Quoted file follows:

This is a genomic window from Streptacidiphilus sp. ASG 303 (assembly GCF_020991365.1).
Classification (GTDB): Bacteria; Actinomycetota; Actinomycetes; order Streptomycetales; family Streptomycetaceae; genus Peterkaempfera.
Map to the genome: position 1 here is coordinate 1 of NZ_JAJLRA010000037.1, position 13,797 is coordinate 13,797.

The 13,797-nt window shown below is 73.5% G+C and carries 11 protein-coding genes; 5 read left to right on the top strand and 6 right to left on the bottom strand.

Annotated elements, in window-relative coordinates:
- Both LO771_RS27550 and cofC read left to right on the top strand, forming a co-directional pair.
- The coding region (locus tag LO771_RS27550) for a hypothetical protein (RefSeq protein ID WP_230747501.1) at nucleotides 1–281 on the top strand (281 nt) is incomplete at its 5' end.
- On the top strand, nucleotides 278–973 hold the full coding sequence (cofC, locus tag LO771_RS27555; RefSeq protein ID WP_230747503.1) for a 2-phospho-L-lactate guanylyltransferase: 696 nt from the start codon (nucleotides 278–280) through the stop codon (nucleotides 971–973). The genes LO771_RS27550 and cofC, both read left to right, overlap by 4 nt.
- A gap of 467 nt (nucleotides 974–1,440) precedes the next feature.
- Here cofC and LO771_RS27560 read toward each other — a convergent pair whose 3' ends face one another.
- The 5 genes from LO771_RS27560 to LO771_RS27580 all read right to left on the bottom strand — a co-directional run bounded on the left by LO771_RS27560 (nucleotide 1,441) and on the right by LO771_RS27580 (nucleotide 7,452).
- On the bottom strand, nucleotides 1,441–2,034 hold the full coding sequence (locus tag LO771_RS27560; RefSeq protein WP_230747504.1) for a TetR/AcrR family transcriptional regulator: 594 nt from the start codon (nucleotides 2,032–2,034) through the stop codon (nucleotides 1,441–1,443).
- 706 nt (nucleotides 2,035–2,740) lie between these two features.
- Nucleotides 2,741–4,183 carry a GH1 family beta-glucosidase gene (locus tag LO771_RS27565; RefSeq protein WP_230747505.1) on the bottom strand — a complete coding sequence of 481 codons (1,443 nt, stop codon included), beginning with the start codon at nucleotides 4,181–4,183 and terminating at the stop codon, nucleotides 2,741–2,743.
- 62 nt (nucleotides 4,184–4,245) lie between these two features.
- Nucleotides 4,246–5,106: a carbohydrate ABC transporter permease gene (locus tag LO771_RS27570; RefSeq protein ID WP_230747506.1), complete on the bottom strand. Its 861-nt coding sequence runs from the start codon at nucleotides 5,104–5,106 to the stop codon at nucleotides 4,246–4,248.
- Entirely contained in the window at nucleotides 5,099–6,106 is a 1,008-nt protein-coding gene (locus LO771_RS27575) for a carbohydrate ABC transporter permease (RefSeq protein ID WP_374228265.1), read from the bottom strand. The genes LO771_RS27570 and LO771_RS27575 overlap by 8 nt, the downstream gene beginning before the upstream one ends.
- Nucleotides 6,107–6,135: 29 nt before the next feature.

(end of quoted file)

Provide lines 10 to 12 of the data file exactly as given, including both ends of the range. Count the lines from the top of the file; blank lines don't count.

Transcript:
- Here cofC and LO771_RS27560 read toward each other — a convergent pair whose 3' ends face one another.
- The 5 genes from LO771_RS27560 to LO771_RS27580 all read right to left on the bottom strand — a co-directional run bounded on the left by LO771_RS27560 (nucleotide 1,441) and on the right by LO771_RS27580 (nucleotide 7,452).
- On the bottom strand, nucleotides 1,441–2,034 hold the full coding sequence (locus tag LO771_RS27560; RefSeq protein WP_230747504.1) for a TetR/AcrR family transcriptional regulator: 594 nt from the start codon (nucleotides 2,032–2,034) through the stop codon (nucleotides 1,441–1,443).